How do you calculate Ka?

1 Answer
Jul 17, 2017

Answer:

In fact you measure #K_a#........

Explanation:

For the hypothetical reaction..........

#A+BrightleftharpoonsC+D#

There is a #"rate forward,"# #=k_f[A][B]#......

And a #"rate backward,"# #=k_r[C][D]#.......

And importantly the condition of chemical equilibrium does not specify the cessation of chemical change, but equality of forward and reverse rates (says he, channelling a text book)........

And thus #k_f[A][B]=k_r[C][D]#......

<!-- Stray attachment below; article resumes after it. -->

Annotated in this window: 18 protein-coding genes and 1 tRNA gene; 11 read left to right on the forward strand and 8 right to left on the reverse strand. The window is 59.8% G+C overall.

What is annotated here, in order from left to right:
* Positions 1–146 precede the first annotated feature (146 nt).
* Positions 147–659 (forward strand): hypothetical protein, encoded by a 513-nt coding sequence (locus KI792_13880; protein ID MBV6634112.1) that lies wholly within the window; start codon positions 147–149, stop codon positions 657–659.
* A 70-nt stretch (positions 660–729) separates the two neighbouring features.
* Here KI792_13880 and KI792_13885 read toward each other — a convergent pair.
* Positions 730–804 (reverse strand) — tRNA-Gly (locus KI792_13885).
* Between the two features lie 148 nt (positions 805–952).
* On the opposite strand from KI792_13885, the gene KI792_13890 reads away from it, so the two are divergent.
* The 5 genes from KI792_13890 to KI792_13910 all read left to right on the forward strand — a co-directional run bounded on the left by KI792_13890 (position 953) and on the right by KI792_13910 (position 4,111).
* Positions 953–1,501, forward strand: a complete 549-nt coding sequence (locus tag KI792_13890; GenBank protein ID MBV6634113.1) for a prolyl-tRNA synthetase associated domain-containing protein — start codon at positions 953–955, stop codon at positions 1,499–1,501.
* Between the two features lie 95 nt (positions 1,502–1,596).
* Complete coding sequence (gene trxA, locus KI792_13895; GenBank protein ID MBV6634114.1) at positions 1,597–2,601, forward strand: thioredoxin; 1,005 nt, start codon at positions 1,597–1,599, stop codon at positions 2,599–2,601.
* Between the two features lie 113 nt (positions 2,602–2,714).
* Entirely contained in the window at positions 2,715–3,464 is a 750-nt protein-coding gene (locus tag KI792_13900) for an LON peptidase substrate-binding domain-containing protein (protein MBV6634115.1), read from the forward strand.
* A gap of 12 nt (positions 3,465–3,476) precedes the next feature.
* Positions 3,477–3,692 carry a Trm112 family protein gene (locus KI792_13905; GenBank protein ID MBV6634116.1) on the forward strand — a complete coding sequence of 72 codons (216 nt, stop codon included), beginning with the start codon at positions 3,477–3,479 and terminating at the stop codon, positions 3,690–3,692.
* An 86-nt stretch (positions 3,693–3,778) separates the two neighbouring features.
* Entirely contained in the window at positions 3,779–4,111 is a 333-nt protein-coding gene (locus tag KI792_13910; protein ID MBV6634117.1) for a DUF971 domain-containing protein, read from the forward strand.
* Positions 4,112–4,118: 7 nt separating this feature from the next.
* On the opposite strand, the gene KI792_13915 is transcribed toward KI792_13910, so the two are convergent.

And #k_f/k_r=([C][D])/([A][B])=K_"eq"#, the thermodynamic equilibrium constant.

For acid base behaviour in water, we write......

#HA+H_2OrightleftharpoonsH_3O^+ +A^-#

#K_a=([H_3O^+][A^-])/([HA])#, ............

the #[H_2O]# term may be removed, because it is so large it is effectively constant. Apologies if I have missed the point of your question.......but for strong acids,......

#HA=HX (X!=F), H_2SO_4, HClO_4#,

.......the equilibrium lies to the right......And the extent of equilibrium, as always, is established by measurement.